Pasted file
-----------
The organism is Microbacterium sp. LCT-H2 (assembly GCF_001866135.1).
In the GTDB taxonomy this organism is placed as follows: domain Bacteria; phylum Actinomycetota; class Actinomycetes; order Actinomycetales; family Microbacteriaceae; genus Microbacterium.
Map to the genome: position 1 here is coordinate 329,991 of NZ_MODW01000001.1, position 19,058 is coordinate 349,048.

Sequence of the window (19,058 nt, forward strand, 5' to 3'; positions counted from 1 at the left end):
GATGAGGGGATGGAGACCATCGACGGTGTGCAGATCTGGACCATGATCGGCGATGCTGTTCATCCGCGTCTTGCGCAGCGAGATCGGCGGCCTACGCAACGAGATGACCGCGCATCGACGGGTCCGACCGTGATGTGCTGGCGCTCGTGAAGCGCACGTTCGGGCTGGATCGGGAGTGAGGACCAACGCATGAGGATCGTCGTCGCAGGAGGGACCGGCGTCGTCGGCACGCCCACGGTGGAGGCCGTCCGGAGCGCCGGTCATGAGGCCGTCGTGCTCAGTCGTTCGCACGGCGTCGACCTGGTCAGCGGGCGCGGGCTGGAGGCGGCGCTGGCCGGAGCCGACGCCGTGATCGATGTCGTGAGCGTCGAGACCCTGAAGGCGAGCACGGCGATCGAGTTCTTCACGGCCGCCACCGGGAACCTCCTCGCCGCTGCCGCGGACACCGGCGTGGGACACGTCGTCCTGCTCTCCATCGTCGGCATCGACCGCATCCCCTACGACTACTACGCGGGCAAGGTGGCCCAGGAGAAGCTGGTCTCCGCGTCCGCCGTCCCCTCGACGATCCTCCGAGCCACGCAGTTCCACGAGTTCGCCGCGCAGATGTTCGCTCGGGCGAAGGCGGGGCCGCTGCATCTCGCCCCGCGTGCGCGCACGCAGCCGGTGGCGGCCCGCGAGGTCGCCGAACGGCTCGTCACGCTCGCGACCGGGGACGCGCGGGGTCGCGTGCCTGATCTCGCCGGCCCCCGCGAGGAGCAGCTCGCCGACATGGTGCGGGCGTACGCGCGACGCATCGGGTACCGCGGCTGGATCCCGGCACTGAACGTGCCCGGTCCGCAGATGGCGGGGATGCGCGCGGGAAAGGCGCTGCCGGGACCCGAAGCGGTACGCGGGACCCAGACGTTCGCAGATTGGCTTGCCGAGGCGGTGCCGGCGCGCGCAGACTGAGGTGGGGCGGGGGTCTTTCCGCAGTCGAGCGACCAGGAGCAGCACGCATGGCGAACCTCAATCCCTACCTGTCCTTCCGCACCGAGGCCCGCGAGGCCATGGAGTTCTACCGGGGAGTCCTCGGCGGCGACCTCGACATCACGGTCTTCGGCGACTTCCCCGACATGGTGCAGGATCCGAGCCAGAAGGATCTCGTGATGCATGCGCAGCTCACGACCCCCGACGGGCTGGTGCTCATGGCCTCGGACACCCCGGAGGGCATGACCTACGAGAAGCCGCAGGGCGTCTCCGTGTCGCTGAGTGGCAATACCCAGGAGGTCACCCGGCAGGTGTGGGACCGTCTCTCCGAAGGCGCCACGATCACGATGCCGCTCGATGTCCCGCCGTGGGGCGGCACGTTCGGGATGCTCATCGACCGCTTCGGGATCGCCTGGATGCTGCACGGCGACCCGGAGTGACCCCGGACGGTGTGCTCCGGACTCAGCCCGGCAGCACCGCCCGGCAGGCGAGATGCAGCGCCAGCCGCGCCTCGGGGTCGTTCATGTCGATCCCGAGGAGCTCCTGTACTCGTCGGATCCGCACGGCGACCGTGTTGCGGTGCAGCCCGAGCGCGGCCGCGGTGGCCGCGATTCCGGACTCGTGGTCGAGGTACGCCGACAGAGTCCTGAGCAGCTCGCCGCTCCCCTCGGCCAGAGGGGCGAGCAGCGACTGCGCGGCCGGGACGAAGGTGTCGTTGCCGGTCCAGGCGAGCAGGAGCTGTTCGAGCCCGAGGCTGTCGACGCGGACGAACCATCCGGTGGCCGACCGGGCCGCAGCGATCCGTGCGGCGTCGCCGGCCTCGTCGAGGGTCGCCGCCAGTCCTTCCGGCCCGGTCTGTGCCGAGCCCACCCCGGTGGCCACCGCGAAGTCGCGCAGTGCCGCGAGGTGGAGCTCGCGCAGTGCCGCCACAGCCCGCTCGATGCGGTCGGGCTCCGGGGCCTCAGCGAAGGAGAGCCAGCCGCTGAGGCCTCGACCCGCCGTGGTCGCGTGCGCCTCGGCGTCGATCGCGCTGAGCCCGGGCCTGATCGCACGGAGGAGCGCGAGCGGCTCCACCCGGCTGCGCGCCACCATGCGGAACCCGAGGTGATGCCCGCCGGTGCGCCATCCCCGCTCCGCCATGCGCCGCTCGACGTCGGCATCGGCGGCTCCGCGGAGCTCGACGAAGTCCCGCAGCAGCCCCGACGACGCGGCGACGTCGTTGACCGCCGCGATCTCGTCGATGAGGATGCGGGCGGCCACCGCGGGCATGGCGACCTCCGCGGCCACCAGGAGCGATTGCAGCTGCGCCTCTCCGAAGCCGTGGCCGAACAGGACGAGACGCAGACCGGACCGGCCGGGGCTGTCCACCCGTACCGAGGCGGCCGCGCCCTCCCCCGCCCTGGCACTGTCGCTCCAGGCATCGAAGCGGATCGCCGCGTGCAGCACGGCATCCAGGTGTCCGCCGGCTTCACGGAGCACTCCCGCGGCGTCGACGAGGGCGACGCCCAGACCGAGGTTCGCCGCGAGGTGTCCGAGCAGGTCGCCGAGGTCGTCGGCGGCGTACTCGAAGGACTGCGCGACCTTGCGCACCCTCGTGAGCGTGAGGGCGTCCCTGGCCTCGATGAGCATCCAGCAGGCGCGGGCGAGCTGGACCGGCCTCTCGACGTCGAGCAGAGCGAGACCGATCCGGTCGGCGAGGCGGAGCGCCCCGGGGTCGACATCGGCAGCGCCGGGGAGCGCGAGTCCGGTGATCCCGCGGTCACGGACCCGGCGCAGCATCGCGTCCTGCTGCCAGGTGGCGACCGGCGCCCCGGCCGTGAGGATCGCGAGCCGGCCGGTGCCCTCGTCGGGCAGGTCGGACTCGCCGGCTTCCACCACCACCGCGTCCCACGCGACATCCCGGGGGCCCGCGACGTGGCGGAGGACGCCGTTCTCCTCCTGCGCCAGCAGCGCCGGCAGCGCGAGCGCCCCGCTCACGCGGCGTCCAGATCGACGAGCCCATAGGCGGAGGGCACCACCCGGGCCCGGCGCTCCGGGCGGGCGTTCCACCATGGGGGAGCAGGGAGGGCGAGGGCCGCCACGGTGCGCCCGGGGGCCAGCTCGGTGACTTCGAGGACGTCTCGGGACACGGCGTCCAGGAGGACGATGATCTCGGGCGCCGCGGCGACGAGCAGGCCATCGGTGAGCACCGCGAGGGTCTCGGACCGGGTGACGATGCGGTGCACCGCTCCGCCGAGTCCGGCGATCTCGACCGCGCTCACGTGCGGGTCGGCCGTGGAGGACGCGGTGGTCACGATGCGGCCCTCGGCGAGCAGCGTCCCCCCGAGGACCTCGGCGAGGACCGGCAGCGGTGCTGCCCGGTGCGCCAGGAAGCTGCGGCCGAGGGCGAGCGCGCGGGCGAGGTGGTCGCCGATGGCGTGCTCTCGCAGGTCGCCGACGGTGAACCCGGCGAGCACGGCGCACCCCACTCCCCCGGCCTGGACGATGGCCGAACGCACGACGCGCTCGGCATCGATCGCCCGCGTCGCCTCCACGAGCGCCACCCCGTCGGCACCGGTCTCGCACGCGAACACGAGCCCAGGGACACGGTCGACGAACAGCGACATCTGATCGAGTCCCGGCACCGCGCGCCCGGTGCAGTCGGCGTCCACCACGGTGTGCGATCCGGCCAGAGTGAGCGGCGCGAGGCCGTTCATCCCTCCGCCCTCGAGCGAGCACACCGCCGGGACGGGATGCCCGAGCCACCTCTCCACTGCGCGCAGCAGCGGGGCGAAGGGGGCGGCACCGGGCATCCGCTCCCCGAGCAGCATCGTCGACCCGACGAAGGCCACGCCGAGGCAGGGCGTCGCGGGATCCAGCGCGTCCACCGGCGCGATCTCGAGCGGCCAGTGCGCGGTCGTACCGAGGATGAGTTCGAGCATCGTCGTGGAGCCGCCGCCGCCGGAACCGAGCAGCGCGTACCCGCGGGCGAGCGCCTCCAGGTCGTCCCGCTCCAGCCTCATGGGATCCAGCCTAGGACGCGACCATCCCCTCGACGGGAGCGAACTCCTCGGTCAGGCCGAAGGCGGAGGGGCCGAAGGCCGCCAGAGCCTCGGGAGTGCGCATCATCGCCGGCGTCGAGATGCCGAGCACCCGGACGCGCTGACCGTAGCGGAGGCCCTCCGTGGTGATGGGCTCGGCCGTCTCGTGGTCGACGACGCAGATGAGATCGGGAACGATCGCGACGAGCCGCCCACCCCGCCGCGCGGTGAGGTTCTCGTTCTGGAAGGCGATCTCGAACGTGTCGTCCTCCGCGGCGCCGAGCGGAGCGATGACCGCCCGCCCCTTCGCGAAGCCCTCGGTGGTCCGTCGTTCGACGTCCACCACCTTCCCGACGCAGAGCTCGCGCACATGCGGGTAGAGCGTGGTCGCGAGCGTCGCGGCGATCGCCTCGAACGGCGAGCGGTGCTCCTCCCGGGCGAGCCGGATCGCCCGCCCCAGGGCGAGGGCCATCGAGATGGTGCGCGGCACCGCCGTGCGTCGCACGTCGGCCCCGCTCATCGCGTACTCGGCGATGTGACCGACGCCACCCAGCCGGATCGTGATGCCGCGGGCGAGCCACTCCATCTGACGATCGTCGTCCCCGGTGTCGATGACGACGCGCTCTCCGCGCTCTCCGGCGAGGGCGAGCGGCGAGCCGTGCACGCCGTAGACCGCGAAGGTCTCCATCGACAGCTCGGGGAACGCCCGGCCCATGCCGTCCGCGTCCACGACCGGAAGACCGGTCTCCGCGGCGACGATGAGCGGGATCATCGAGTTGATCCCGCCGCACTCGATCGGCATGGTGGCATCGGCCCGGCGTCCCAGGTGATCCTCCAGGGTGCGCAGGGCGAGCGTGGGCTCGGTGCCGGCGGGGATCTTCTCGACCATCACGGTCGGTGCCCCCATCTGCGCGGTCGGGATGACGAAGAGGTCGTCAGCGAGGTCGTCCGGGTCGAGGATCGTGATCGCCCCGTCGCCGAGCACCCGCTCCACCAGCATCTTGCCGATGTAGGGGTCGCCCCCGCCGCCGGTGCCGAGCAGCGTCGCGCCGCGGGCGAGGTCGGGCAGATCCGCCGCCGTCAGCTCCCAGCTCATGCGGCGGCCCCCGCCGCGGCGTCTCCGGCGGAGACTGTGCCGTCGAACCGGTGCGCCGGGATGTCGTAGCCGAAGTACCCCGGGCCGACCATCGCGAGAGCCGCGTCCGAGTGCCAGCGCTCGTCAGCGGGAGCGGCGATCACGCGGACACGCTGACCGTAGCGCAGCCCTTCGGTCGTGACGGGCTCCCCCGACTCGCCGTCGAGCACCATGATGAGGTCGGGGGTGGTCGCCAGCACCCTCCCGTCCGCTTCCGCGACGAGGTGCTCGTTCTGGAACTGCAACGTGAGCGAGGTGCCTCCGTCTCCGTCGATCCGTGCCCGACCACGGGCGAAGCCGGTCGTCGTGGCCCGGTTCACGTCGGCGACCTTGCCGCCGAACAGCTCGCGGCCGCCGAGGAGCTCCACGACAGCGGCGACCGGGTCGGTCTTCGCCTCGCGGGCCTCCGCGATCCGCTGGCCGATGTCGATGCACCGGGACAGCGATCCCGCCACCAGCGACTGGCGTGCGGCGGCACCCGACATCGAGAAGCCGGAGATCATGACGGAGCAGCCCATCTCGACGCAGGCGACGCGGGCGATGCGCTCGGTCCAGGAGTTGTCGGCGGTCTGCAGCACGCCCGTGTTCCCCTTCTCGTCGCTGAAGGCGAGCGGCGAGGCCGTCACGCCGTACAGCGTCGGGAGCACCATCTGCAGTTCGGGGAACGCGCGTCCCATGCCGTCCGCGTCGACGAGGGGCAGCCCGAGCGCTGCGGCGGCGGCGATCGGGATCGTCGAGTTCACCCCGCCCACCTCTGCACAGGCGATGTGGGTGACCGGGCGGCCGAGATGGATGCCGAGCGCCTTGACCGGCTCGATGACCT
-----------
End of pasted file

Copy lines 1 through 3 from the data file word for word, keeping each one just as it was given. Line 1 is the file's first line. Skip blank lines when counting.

The organism is Microbacterium sp. LCT-H2 (assembly GCF_001866135.1).
In the GTDB taxonomy this organism is placed as follows: domain Bacteria; phylum Actinomycetota; class Actinomycetes; order Actinomycetales; family Microbacteriaceae; genus Microbacterium.
Map to the genome: position 1 here is coordinate 329,991 of NZ_MODW01000001.1, position 19,058 is coordinate 349,048.